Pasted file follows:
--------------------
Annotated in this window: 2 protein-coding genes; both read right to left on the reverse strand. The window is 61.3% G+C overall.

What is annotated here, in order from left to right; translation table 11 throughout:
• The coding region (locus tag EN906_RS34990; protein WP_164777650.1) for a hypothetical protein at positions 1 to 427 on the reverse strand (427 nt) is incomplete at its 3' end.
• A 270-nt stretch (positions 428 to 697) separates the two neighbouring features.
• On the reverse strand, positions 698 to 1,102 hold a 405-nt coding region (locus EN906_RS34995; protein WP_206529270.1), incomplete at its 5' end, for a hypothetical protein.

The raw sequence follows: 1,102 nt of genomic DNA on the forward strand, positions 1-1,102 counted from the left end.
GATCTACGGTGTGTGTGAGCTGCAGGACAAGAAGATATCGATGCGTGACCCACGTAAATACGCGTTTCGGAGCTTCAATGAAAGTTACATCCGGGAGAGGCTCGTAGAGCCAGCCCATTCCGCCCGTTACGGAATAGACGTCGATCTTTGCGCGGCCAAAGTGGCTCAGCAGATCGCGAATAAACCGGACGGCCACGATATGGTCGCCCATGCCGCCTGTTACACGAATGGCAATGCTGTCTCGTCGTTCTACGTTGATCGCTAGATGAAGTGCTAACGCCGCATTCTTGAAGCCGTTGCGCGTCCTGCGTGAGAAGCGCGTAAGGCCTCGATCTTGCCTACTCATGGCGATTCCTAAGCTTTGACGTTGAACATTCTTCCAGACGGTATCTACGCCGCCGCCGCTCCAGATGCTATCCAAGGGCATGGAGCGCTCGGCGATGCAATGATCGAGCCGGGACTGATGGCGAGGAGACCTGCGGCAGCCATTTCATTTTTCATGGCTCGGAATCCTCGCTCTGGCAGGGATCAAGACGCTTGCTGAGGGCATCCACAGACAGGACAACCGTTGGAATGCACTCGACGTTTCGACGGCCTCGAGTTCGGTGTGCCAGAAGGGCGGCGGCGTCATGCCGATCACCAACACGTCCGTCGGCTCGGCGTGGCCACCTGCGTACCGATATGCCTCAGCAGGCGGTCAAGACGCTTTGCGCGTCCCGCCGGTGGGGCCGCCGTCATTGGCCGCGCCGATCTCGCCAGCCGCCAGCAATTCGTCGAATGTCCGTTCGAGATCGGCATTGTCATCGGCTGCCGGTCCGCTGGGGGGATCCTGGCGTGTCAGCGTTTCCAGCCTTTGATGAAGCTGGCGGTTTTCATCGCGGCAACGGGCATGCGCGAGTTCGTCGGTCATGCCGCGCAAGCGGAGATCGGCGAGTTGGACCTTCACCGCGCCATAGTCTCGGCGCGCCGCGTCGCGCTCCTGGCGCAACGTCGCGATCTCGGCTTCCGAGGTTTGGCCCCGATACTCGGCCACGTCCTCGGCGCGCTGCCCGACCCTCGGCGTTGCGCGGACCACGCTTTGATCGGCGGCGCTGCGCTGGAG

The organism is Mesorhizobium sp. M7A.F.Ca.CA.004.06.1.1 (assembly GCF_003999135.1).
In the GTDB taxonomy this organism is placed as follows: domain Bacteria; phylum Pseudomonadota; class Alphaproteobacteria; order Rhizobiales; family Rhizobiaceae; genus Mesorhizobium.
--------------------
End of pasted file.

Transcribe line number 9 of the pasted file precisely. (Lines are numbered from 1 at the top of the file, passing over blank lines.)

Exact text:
In the GTDB taxonomy this organism is placed as follows: domain Bacteria; phylum Pseudomonadota; class Alphaproteobacteria; order Rhizobiales; family Rhizobiaceae; genus Mesorhizobium.